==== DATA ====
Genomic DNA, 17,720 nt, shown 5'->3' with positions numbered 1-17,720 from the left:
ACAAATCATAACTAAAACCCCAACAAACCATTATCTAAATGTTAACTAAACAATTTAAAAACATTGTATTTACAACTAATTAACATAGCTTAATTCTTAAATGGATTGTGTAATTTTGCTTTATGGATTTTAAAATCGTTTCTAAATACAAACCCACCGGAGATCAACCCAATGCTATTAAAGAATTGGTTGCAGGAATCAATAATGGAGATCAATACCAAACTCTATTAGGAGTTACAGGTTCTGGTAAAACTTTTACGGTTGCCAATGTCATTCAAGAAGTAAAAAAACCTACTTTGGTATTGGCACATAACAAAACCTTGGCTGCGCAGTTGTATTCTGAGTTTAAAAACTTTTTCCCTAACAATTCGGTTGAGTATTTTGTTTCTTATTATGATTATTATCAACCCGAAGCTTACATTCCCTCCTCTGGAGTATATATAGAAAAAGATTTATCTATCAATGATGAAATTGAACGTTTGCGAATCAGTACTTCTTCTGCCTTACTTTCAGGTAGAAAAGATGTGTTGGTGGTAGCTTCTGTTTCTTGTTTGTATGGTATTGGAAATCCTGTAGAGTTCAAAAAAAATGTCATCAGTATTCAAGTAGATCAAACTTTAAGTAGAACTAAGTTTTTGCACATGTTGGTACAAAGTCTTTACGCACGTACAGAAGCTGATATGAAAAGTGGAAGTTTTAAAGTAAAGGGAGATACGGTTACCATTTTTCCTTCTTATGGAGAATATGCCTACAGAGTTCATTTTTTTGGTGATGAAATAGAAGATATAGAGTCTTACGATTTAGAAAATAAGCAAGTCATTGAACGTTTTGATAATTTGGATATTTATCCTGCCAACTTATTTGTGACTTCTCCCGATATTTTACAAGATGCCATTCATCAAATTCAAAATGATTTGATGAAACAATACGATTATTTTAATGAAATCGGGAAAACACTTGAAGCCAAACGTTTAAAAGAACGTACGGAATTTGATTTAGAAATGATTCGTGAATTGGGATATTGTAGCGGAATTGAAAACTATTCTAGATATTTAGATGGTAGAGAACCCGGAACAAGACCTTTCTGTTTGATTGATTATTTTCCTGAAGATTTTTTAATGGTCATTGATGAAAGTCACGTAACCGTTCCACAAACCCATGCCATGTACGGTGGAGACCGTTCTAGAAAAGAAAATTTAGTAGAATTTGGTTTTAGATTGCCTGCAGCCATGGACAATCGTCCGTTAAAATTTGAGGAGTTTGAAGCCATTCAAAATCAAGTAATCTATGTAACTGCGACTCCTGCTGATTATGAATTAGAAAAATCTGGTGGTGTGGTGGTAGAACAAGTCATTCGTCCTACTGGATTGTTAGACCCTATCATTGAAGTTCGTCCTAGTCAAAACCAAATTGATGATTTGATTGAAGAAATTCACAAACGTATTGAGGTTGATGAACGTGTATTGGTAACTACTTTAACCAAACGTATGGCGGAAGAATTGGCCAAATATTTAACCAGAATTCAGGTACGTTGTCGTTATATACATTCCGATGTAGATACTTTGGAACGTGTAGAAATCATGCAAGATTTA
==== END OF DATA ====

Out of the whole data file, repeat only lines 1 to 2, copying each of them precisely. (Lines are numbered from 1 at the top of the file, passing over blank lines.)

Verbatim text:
Genomic DNA, 17,720 nt, shown 5'->3' with positions numbered 1-17,720 from the left:
ACAAATCATAACTAAAACCCCAACAAACCATTATCTAAATGTTAACTAAACAATTTAAAAACATTGTATTTACAACTAATTAACATAGCTTAATTCTTAAATGGATTGTGTAATTTTGCTTTATGGATTTTAAAATCGTTTCTAAATACAAACCCACCGGAGATCAACCCAATGCTATTAAAGAATTGGTTGCAGGAATCAATAATGGAGATCAATACCAAACTCTATTAGGAGTTACAGGTTCTGGTAAAACTTTTACGGTTGCCAATGTCATTCAAGAAGTAAAAAAACCTACTTTGGTATTGGCACATAACAAAACCTTGGCTGCGCAGTTGTATTCTGAGTTTAAAAACTTTTTCCCTAACAATTCGGTTGAGTATTTTGTTTCTTATTATGATTATTATCAACCCGAAGCTTACATTCCCTCCTCTGGAGTATATATAGAAAAAGATTTATCTATCAATGATGAAATTGAACGTTTGCGAATCAGTACTTCTTCTGCCTTACTTTCAGGTAGAAAAGATGTGTTGGTGGTAGCTTCTGTTTCTTGTTTGTATGGTATTGGAAATCCTGTAGAGTTCAAAAAAAATGTCATCAGTATTCAAGTAGATCAAACTTTAAGTAGAACTAAGTTTTTGCACATGTTGGTACAAAGTCTTTACGCACGTACAGAAGCTGATATGAAAAGTGGAAGTTTTAAAGTAAAGGGAGATACGGTTACCATTTTTCCTTCTTATGGAGAATATGCCTACAGAGTTCATTTTTTTGGTGATGAAATAGAAGATATAGAGTCTTACGATTTAGAAAATAAGCAAGTCATTGAACGTTTTGATAATTTGGATATTTATCCTGCCAACTTATTTGTGACTTCTCCCGATATTTTACAAGATGCCATTCATCAAATTCAAAATGATTTGATGAAACAATACGATTATTTTAATGAAATCGGGAAAACACTTGAAGCCAAACGTTTAAAAGAACGTACGGAATTTGATTTAGAAATGATTCGTGAATTGGGATATTGTAGCGGAATTGAAAACTATTCTAGATATTTAGATGGTAGAGAACCCGGAACAAGACCTTTCTGTTTGATTGATTATTTTCCTGAAGATTTTTTAATGGTCATTGATGAAAGTCACGTAACCGTTCCACAAACCCATGCCATGTACGGTGGAGACCGTTCTAGAAAAGAAAATTTAGTAGAATTTGGTTTTAGATTGCCTGCAGCCATGGACAATCGTCCGTTAAAATTTGAGGAGTTTGAAGCCATTCAAAATCAAGTAATCTATGTAACTGCGACTCCTGCTGATTATGAATTAGAAAAATCTGGTGGTGTGGTGGTAGAACAAGTCATTCGTCCTACTGGATTGTTAGACCCTATCATTGAAGTTCGTCCTAGTCAAAACCAAATTGATGATTTGATTGAAGAAATTCACAAACGTATTGAGGTTGATGAACGTGTATTGGTAACTACTTTAACCAAACGTATGGCGGAAGAATTGGCCAAATATTTAACCAGAATTCAGGTACGTTGTCGTTATATACATTCCGATGTAGATACTTTGGAACGTGTAGAAATCATGCAAGATTTA